The other day I received an e-mail giving me the link to this entry and this analysis by James J. Heaney, an anti-abortion computer programmer with an amateur interest in statistics. Being into stats, Heaney had the wherewithal (read, computer software and know-how) to do what I wished I could do--download the raw data from the NSFG 2006-2010 and analyze it himself.
Heaney's analysis is written in a sometimes humorous, sometimes self-deprecating style which I must admit helps to brighten the way for me when reading through lots of statistics. But despite the self-deprecation, Heaney has done yeomanly number-crunching work and has shown a lot of the background information that went into his work, which should raise confidence in his care and honesty. I invite interested readers to delve into his paper and mull it for themselves.
Some interesting outcomes:
*Heaney was able to duplicate the Guttmacher Institute's number of 98% of Catholic non-virgins from the 2006-2008 CDC study who have ever used any form of non-NFP contraception in their lives, even once. This, by duplicating results independently, answers the questions I raised here based on some rather unhelpful charts in the CDC's own report. Evidently there was sufficient overlap between those who had ever used NFP (which was listed by the CDC as just another "method of contraception") and those who had at some time used non-NFP methods that there really were 98% of self-identified Catholic women (non-virgins ages 15-44) who had ever used some non-NFP method in their lives.
*Heaney used data from the entire 2006-2010 study and found some very interesting things about Catholic women's current behavior--by far the more interesting statistic. (From his Table 3-2.) Approximately 55.3 of all self-identified Catholic women, ages 15-44, based on the NSFG numbers, are presently using non-NFP contraception of some kind, unambiguously. These percentages are from a group including virgins, sexually inactive women, etc.--that is, all the women studied in that age group. About 39.3 of all self-identified Catholic women (both practicing and less serious), ages 15-44, are unambiguously not using any non-NFP form of contraception. This includes women who are pregnant, virgins, not sexually active though not virgins, using NFP, and so forth. The remaining numbers that we need to add up to 100% are 1.7% of Catholic women in this age category who are taking birth control pills but, when listing all of their reasons (multiple reasons could be given) gave only medical reasons, and 3.7% of these Catholic women who have been sterilized or whose husbands have been sterilized but who wish this could be reversed. My own inclination would be to give the benefit of the doubt to the honesty of the former and categorize them as not using contraception, which would mean 41% not using contraception. I would probably incline somewhat toward categorizing the latter as "using contraception" though against their will, if that is meaningful. Others will, understandably enough, categorize them as not using contraception. That is a question of analysis and moral theology that I have no real interest in discussing. Even if you were to add both of these categories into the "contraception" figure, we have a grand total of 60.7% Catholic women in the age category presently using contraception, which doesn't really sound all that exciting, does it? At least not, I suspect, for the purposes for which the administration would like to use such a figure. A phrase like "overwhelming majority" doesn't spring to mind when contemplating that figure.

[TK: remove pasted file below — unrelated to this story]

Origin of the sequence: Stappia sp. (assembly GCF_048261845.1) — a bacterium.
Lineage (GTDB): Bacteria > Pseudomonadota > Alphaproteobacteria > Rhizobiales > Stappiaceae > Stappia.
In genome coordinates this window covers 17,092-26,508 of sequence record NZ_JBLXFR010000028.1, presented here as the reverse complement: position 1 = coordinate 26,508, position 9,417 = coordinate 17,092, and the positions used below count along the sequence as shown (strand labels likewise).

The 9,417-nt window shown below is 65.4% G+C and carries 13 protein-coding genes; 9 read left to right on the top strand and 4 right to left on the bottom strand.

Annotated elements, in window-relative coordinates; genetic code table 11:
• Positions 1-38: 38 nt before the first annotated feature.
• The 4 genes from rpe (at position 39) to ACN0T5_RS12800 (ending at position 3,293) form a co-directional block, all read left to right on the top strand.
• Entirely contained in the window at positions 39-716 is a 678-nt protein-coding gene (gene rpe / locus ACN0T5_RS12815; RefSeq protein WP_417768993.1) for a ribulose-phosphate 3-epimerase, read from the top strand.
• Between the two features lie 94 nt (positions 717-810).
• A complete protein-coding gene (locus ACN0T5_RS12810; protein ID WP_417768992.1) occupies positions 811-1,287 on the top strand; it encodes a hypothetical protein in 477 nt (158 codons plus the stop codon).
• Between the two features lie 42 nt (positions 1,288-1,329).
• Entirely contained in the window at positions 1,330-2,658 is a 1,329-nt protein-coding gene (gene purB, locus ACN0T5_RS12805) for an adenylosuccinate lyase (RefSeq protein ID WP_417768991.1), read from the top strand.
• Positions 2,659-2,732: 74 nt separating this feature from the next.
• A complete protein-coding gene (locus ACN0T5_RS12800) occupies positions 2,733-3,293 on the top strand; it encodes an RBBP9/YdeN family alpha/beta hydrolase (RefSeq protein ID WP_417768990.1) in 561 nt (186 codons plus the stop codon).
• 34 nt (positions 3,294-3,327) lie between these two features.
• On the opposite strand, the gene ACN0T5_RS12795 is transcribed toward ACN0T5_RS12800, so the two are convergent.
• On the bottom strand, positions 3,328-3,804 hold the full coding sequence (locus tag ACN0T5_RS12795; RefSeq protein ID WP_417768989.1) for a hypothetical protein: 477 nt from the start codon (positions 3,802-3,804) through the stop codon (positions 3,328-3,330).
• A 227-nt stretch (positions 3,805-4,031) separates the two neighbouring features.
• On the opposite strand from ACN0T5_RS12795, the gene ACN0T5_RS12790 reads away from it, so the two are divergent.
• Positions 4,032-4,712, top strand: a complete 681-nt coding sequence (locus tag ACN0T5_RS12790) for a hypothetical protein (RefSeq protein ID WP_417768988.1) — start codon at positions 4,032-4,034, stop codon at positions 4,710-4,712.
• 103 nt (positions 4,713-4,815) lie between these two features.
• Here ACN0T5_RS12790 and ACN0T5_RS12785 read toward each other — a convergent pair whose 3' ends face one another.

*Heaney also did some interesting spread sheets that broke out the data by Mass attendance. By my calculations from his table 3-5, the number parallel to the 60.7% above falls to 56.1% among Catholic women who attend Mass once a week and down to 47% among Catholic women who attend Mass more than once a week. (This, remember, is taking the most pessimistic-for-Catholics view of--which is to say including in this number--both sexually active women taking the pill for what they report as purely medical reasons and women who have been or whose husbands have been sterilized contraceptively but wish they could reverse. Heaney breaks out those figures so that readers can make their own decisions.)
Now, I admit that it's always been difficult for me to see what the point was supposed to be in Guttmacher's original argument. But let's suppose that the point was something to the effect that Roman Catholic sexual standards are so crazy and so much against normal human beings' sexual natures that virtually no one, even among the people who claim to be Roman Catholics, follows them. Sort of a very-slightly-dressed-up bandwagon argument.
What we see from this more detailed evaluation of the data is that, though there are plenty of self-identified Catholic women who are not obeying the Catholic Church's teaching on contraception, there are also plenty who are taking it quite seriously indeed and evidently find that do-able. And that number, not surprisingly, is greater still among those who do other things, not onerous in themselves, like going to church once or even a couple of times a week.
This is a fairly realistic appraisal and one that makes it much harder to cast Catholic teaching as simply insane and unlivable and to imply that the vast majority of Catholic women are likely to have a use for the contraception mandated by the Obama administration.
There's plenty more interesting stuff in Heaney's analysis, so check it out in more detail. Kudos to James J. Heaney.